All of which probably tells you two things about Bellinger: 1) that he’s doing some real things not fully captured by those advanced metrics, namely in “hustle doubles” and just getting the ball in play, and 2) it’s really, really unlikely he’d slug .525 again with this batted ball profile. It’s worth noting, though, that even his expected slugging number jumped 83 points from 2022. He was, by any definition, improved as a Cub over what he was as a Dodger.
2. How real is the two-strike approach?
This is a huge part of the Bellinger story, that he shortened up with two strikes.
“If you watch video, there's just a little less movement,” then-Cubs manager David Ross said in August, regarding Bellinger’s two-strike approach. “[You’re] just watching him try to play pepper. The ball travels a little bit deeper. It seems consistent. The ball goes to the other side of the field, on the ground sometimes. Or [he’s] staying inside it and finding that kind of bleeder that [goes] down the left-field line.”
Of course, we’ve been hearing that about him since at least 2018, too, so it’s not necessarily new. Is there anything to it?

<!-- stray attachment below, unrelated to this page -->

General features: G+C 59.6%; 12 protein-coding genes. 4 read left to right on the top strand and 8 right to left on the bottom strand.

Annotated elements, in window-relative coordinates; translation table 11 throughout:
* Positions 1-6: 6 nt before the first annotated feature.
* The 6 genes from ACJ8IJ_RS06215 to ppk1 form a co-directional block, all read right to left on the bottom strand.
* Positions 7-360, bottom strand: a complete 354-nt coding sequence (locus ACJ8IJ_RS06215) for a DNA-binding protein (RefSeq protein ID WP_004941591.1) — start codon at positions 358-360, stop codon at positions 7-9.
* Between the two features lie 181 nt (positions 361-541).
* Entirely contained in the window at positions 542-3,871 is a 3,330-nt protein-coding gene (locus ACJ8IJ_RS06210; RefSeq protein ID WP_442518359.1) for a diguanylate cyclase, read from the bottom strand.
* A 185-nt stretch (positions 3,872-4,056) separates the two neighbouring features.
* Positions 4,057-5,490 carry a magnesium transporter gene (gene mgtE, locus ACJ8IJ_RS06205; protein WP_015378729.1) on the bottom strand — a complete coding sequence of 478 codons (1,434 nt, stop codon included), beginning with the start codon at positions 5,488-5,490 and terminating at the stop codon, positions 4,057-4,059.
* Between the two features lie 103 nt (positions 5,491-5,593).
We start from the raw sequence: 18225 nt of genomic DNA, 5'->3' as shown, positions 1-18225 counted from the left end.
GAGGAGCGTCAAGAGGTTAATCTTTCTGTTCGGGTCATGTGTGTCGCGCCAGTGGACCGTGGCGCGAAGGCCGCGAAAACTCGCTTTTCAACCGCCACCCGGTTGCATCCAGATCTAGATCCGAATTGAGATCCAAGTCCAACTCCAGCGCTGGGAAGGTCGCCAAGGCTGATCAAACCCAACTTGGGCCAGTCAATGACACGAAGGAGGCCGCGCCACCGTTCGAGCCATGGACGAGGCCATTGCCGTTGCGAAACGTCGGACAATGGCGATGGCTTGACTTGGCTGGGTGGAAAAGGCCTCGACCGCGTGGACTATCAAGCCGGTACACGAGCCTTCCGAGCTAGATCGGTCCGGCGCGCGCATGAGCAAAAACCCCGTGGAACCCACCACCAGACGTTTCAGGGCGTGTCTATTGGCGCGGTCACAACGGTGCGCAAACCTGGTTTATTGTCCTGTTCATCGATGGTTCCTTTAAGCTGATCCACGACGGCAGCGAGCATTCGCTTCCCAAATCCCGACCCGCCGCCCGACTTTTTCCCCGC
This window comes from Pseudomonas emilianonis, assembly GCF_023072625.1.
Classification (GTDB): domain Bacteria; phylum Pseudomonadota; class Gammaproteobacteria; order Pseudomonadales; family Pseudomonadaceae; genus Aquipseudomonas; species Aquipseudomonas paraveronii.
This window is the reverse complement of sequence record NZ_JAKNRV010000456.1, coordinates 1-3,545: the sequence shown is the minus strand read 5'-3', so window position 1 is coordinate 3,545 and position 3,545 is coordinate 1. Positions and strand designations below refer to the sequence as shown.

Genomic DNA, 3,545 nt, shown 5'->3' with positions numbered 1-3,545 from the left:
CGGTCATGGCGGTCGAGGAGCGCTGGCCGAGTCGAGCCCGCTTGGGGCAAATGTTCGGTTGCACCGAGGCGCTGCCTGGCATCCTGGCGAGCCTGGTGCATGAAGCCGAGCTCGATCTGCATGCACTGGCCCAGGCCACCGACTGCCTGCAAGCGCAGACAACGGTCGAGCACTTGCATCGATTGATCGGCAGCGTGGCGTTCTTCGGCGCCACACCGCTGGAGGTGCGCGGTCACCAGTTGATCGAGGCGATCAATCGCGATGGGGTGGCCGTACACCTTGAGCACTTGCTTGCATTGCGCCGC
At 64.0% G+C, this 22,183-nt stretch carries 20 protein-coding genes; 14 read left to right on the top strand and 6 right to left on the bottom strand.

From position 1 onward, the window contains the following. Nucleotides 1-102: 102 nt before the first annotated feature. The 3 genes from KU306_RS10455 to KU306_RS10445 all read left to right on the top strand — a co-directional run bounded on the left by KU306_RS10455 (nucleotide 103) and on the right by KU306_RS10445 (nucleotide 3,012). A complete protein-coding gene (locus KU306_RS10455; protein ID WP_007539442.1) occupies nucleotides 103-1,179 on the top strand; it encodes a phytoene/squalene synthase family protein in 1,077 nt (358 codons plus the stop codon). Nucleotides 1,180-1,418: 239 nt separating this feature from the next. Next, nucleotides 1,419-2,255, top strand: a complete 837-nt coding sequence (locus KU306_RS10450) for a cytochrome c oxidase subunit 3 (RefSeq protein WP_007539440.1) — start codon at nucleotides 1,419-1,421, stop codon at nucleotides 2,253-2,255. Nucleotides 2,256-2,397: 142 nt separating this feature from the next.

Before two strikes:
- .338/.394/.654 and a 36% hard-hit rate
- 77th-best wOBA of 172, minimum 200 plate appearances
With two strikes:
- .279/.313/.411 and a 25% hard-hit rate
- 7th-best wOBA of 228, minimum 200 plate appearances
That’s a noticeable drop in hard-hit on two strikes, though it’s important to note that this is true for the entire sport: hard-hit across the Majors drops from 41% before two strikes to 36% on two strikes, since it’s not unusual to trade power for contact at this point. Still, Bellinger’s drop is twice as large, which seems not coincidental.
Forthcoming Statcast bat speed data will tell you that his average swing speed was 70.7 mph before two strikes and 68.5 mph on two strikes, which is a drop of a little, but maybe not all that much. There’s no real difference in the length of his swing. There is some evidence that he’s pulling it less, that the swing is flatter, which goes right to Ross’ comments. It’s a solid two-strike approach that not enough hitters seem to embrace.